Tuesday, May 08, 2012


"Future shock is the shattering stress and disorientation that we induce in individuals by subjecting them to too much change in too short a time.
Alvin Toffler"

Several times in the past on this blog and elsewhere I've argued that copyright law has been left behind by technology and developments in culture. What once worked and was beneficial to creators simply doesn't work so well any longer and needs to change to face modern realities. It used to take huge and expensive equipment rarely available to the public to produce books, pictures, movies, and so on. Now it takes much cheaper, much more available equipment and those barriers simply aren't significant any longer.

Yet as I look over legal cases at sites like Overlawyered, How Appealing, and Volokh Conspiracy, I see that its not just copyright where the law is being left behind. From stories about filming cops to unmanned drones busting a farmer for claiming cows that wandered onto his land to 4th amendment issues in secretly filming bathrooms to arresting people for deleting material off their hard drive and beyond the modern technological world we live in seems to confuse and trouble the law.

Too often I'm reading about some new use of technology that the legal system isn't ready to deal with because either the tech didn't exist before or because it has recently become so compact and easy to use it now is a problem. Filming police officers has been possible for decades, but only recently has it become so easy and readily available. Nearly everyone has a camera in their pocket in the form of a phone today, and police can't stand it when they're filmed.

So laws are dragged out like "privacy" and "eavesdropping" statutes, as cops try to stop people from documenting their behavior and cities try to beat lawsuits from folks arrested for filming a cop. The legal system is slow by nature and design, to prevent rash decisions and bad law being made from crisis events. And that's good, but it also means it gets a bit left behind when things change rapidly.

Ten years ago, internet video chat was horribly low quality, slowly updating, and choppy. Today its like television. Ten years ago, a digital video camera was expensive, poor quality, and an extra device. Now its hard to find a phone without one. You can get a camera so small it fits in a ball point pen. You can beam that camera to a nearby computer, without wires. The stuff of science fiction and spy novels just a decade ago is commonplace now.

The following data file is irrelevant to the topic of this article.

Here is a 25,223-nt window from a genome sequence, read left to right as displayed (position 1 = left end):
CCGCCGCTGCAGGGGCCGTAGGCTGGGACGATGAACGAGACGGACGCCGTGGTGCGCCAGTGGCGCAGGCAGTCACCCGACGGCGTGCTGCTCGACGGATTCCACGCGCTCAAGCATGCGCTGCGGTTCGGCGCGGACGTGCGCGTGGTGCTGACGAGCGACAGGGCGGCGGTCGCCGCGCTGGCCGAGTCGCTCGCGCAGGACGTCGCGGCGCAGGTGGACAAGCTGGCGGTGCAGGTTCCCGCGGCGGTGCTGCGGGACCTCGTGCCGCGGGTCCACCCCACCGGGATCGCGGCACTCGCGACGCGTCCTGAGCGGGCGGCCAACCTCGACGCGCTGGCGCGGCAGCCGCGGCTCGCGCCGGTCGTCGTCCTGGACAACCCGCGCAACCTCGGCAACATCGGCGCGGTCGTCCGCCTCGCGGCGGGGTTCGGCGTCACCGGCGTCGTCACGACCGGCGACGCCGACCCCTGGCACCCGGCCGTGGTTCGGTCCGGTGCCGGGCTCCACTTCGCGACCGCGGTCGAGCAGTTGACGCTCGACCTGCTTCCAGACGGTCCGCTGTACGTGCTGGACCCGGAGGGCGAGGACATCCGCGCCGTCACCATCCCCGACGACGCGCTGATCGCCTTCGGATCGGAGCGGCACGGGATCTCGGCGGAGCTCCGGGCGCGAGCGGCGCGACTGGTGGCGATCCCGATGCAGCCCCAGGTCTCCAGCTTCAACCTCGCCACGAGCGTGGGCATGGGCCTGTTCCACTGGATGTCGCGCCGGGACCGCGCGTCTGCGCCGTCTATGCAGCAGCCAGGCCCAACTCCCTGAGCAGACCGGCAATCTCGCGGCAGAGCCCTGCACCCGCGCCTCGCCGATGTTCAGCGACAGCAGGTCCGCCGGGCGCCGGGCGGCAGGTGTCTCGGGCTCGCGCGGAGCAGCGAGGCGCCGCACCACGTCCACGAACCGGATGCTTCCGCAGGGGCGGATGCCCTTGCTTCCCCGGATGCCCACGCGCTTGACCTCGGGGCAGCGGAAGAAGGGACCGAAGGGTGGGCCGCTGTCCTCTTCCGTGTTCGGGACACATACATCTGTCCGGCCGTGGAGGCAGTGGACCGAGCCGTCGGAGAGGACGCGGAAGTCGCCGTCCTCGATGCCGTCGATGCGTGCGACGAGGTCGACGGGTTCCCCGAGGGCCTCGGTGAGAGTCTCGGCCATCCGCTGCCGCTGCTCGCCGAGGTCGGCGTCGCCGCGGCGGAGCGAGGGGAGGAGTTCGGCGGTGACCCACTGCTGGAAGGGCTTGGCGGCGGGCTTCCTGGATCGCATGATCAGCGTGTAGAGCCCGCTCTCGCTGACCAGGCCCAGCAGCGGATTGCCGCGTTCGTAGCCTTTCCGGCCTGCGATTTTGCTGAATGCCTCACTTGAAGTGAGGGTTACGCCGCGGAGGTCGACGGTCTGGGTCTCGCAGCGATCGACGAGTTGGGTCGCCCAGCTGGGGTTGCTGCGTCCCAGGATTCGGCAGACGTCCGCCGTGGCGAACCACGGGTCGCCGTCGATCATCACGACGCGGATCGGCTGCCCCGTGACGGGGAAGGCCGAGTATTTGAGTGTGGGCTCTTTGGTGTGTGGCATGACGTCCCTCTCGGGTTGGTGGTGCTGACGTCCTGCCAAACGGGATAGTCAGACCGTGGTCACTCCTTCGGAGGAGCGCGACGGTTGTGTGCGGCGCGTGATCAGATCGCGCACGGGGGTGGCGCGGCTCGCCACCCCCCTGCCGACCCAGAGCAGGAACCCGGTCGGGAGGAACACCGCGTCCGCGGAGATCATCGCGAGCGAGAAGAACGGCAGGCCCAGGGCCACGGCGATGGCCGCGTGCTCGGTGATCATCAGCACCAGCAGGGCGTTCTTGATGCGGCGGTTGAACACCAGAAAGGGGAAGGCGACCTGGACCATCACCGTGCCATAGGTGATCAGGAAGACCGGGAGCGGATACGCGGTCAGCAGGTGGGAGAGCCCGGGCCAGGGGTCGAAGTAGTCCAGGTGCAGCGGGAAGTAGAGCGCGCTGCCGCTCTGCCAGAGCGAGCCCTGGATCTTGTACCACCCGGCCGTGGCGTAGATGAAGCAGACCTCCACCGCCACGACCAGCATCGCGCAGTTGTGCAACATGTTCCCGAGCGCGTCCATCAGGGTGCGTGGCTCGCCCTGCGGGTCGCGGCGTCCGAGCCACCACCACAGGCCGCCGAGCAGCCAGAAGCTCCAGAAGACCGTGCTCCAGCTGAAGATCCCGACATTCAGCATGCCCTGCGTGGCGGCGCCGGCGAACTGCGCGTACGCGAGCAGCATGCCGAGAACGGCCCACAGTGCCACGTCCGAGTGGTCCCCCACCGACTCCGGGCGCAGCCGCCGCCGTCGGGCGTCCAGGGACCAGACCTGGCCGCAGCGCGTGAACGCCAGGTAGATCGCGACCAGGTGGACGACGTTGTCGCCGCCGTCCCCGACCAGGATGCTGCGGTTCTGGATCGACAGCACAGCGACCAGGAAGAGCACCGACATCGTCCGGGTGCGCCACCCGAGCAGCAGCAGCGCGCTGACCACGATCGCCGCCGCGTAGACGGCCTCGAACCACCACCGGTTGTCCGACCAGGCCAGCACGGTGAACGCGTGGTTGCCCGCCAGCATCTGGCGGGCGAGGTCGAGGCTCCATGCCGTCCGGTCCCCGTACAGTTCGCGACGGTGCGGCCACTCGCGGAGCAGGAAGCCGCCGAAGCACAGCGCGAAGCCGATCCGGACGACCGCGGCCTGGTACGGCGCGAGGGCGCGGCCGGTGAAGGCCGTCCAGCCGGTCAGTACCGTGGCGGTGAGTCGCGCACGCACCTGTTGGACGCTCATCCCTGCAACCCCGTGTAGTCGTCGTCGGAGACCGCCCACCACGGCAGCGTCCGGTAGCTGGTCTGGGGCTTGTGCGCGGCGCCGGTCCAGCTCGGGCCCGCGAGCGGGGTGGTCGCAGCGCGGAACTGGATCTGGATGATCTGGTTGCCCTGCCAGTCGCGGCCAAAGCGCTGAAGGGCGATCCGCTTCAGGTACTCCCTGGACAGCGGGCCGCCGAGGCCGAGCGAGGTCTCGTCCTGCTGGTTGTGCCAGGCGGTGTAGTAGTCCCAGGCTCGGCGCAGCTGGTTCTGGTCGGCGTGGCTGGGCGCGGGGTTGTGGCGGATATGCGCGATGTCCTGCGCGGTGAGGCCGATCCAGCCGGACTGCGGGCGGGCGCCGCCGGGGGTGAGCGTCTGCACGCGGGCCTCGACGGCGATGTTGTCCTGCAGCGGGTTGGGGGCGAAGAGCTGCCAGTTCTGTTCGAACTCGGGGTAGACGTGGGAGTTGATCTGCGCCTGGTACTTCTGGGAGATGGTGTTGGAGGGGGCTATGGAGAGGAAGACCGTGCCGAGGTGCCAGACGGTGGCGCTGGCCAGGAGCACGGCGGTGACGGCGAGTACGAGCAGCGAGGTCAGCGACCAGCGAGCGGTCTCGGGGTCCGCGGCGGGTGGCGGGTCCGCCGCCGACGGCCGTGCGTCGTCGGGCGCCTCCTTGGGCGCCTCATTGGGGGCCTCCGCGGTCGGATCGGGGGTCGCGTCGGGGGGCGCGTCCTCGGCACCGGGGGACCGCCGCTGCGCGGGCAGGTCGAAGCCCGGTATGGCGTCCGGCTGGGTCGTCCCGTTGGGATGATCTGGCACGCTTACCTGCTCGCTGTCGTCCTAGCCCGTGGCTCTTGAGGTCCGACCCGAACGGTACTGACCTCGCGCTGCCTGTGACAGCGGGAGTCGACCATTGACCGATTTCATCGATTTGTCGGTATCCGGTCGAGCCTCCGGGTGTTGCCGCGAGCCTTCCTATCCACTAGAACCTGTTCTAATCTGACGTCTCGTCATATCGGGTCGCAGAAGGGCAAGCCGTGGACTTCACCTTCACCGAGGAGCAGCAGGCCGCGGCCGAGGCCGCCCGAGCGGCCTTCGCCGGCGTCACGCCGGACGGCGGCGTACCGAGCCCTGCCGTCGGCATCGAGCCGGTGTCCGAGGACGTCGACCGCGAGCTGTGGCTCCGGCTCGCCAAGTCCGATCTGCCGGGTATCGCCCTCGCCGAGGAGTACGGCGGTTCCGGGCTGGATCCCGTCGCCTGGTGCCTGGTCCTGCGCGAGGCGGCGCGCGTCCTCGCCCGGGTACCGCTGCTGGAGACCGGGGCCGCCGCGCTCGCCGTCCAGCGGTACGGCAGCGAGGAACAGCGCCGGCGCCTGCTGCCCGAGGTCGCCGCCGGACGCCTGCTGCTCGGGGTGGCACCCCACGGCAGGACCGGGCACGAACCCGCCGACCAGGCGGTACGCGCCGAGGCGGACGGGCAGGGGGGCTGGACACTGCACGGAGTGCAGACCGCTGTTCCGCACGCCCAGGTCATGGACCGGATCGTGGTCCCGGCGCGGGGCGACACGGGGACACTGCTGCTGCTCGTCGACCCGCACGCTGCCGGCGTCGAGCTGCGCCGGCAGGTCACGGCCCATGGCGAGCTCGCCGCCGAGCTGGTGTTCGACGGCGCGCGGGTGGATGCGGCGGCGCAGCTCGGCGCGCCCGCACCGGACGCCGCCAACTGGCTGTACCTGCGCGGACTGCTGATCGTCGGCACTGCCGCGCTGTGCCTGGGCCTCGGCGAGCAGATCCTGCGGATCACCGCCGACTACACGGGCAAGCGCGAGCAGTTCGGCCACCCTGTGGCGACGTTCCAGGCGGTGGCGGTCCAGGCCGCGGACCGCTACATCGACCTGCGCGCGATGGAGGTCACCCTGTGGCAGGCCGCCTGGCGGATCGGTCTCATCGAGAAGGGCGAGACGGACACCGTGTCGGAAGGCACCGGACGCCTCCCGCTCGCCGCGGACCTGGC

None of this is new technology, its just refined and miniaturized technology. And its getting to be a pain for the law to keep up with. The problem is that the answer that courts and lawyers are coming up with are often worse than the problems. Cyber bullying laws, federal driving cell phone bans, mandatory ultrasound scans, and more all are attempts to deal with new or increased problems due or supposed solutions available due to new technology.

In the process these almost always generate new and worse problems as a result. Banning the use of a cell phone while driving is actually not a bad idea in principle, but its not constitutional and another seizure of liberty by the federal government. Requiring ultrasounds during pregnancy might stop women from aborting babies, but its another expense the state has no money for and time hospitals and clinics don't have time for. Bullying laws almost always end up violating free speech and are generally considered unnecessary by teenagers who they're supposed to protect.

And each time lawyers put down a new pile of laws, that's incrementally less liberty for everyone as more and more gets restricted, and more and more unintended consequences follow. That means the law gets bigger and bigger, government gets more powerful, lawyers get richer, and we all lose a little more of our ability to do what we wish, while we aren't really protected much more if at all.

The problem is that in the past tech would advance slowly enough that as a culture we developed cultural standards and etiquette which permitted us to handle them properly. In the past, with a generally shared culture and set of ethical principles to guide us, we were able to create such guidelines, and we knew how to use a radio or a gun or a car together.

Today, there is no such shared system of ethics, and in its place is a strong tendency toward self-fulfillment, rejection of authority, and extreme short-term thinking which leads people to not just fail to create etiquette but not want to follow it even if any developed.

Eventually, an equilibrium is reached. There is new technology being developed on cell phones which allows you to share an image you capture, but only for a short time - you can send someone a picture and they can only look at it for the amount of time you list. You can block people from forwarding or saving it as well. That's the kind of thing which doesn't require laws to deal with a problem, it solves its self. And culture does eventually come up with agreed-upon rules, such as how to respond to a troll on the internet.

But for now, and for the near future, the system is kind of confused and breaking down. Its not "Future Shock" like Alvin Toffler depicted it, but he wasn't entirely wrong. And the legal system is a good indicator of how this confusion develops.

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